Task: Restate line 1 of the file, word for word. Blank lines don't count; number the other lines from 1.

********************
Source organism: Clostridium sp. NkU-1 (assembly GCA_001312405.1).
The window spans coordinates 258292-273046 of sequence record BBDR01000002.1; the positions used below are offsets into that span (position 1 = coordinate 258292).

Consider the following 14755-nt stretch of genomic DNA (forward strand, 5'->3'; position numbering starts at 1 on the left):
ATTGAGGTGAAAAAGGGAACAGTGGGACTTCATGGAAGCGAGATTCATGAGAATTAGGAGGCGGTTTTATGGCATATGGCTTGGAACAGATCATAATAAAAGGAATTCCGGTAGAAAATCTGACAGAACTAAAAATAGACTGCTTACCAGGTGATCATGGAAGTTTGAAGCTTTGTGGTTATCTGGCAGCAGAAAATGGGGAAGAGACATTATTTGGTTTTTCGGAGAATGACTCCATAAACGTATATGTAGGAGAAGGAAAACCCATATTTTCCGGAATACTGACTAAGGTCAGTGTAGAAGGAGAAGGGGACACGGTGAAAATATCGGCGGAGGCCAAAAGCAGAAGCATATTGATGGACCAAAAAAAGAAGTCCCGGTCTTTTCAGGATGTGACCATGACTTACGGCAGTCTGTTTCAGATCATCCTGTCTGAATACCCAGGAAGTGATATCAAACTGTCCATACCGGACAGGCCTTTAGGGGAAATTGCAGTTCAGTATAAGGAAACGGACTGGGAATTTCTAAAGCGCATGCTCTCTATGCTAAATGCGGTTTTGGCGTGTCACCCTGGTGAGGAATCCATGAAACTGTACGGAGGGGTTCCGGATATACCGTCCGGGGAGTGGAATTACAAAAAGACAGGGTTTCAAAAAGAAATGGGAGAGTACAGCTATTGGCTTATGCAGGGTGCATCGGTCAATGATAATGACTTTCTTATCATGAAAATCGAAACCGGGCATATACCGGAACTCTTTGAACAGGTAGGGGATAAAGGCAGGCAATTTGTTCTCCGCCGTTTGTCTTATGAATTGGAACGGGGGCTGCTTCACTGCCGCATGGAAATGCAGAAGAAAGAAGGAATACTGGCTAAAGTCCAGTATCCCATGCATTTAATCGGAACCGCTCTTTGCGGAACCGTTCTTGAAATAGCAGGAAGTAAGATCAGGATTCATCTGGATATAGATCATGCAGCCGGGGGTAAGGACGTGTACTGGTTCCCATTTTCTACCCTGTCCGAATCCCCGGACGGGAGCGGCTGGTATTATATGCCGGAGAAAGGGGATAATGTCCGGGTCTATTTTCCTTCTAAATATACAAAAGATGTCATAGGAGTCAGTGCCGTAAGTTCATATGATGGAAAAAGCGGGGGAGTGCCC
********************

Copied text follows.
Source organism: Clostridium sp. NkU-1 (assembly GCA_001312405.1).